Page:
Sunday, February 19, 2012

Long struggle for a cleaner Lake Tai

Liang Guorui, He Hanfu February 14, 2012

China has spent billions of yuan trying to cleanse its third largest lake, where decades of pollution have brought ecosystems to the brink. But problems persist, report Liang Guorui and He Hanfu.

Lake Tai, also known as Taihu, is China’s third-largest freshwater lake and one of its most important water resources. The 2,400-square kilometre lake, in south China, is the source of the Suzhou River. It also feeds the Huangpu River, the waterway that passes along Shanghai’s Bund, perhaps the country’s most famous riverfront.

The water channels that criss-cross the region around Lake Tai have become the arteries of economic development. It is no exaggeration to say the lake is the heart that drives the seven cities of Shanghai, Suzhou, Wuxi, Changzhou, Hangzhou, Jiaxing and Huzhou.

“Taihu is beautiful in winter,” said Wu Lihong, a resident of Zhoutie township on the lake’s west bank. From November to April, the algae that so often covers its surface disappears, and the water is left clean and clear. The cities around the lake have all chosen this period to hold events for tourists.

But Wu Lihong is well aware that beautiful winter days are not the whole story. He grew up by Taihu and has watched for 20 years as the lake has become steadily more polluted.

“Twenty years ago, the water was clear. I used to swim in it as a child,” said Wu, who is now 45. “But from about 1988, local fishermen started to find that the fish they caught here had a strange taste.” Wu discovered that many chemical plants around Zhoutie were dumping effluent straight into the lake. Rivers around Lake Tai gradually changed colour. Some turned milky-white, others black.

The economy in the south of Jiangsu started to boom in the 1980s, and this was when Lake Tai suffered the worst pollution.

Huang Xuanwei, formerly chief engineer at the Taihu Basin Agency, worked on the remediation of pollution in the lake from the 1980s. He recalls that, starting in 1987, some 36 billion tonnes of waste-water – half from Shanghai – were dumped into rivers and lakes in the region each year. Eighty percent of the waste-water was untreated.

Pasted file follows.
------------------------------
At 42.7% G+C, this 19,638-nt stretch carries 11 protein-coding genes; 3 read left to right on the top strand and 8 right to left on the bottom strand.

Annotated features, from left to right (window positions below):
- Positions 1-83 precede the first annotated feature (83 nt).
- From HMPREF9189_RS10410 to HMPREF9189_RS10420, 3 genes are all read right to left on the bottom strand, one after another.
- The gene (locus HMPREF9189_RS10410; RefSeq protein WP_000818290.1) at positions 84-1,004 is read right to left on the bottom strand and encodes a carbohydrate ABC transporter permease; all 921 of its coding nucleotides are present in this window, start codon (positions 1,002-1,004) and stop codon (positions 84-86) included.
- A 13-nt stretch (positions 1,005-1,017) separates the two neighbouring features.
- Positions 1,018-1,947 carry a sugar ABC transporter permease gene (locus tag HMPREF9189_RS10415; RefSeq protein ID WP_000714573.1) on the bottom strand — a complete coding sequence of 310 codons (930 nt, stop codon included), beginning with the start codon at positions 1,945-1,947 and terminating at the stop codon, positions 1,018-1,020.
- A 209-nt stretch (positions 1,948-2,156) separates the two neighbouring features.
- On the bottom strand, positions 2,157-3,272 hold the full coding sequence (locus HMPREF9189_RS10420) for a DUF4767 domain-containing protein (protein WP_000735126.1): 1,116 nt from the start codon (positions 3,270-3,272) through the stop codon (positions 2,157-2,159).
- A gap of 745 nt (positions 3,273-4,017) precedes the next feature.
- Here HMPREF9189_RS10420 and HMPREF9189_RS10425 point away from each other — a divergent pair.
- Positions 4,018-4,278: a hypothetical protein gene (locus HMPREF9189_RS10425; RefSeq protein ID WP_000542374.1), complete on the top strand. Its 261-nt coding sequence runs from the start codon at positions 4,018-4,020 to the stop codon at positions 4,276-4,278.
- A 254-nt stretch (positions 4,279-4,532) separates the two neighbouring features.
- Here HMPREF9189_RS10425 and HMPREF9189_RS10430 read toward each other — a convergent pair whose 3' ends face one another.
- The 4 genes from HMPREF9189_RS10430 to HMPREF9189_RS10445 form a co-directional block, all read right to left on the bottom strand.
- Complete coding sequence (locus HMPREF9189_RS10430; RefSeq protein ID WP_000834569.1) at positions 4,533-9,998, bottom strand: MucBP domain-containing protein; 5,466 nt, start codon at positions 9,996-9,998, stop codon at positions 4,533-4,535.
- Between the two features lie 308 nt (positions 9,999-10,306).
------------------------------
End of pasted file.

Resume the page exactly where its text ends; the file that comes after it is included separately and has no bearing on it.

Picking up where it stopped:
By 1983, 40% of the total length of the rivers of the Taihu Basin was polluted, according to a pan-regional evaluation of water quality. By 1996, this figure had risen to 86%, higher than any other Chinese water system.

Lake Tai was severely damaged. Organic pollution at the water surface rose from 1% in 1987 to as much as 29.18% in 1994. From 1993, the entire lake suffered eutrophication, the process where an excess of nutrients such as nitrates and phosphates causes an algal bloom that removes oxygen and reduces water quality, causing fish and other organisms to die.

These algal blooms have become increasingly severe. The most serious crisis came in 2007. In June of that year, a bloom dozens of centimetres thick covered the entire lake. According to Wuxi government figures, plants supplying 70% of the city’s water were affected. Tap water turned yellow and foul. Drinking water for two million Wuxi residents was polluted. Since then, algal blooms have happened every year, despite major government efforts to clean up the lake.

In fact, policymakers were well aware of Lake Tai’s pollution problem long before the 2007 algal bloom. As early as 1991, the state launched its first project to clean up the lake and, over the subsequent 10 to 15 years, invested more than 10 billion yuan (US$1.6 billion) in the effort.

In 1998, the state approved the Taihu Environmental Management Plan and, in the same year, State Council ministries and the governments of Jiangsu, Zhejiang and Shanghai started a programme to tackle the pollution. The biggest part of this was an effort in late 1998 to push the 1,035 major polluters in the area to meet emission standards.

Although the authorities claimed to have in part achieved this goal, many doubted that real progress had been made. Then, at the turn of the new century, fresh monitoring data clarified the situation: the pollution damaging Lake Tai’s water had not stopped.

In 2005, a second round of remedial projects began. Huang Xuanwei explained that, during the first round, only 1% of the lake surface was polluted; by the time the second round got under way, that figure had reached 80%.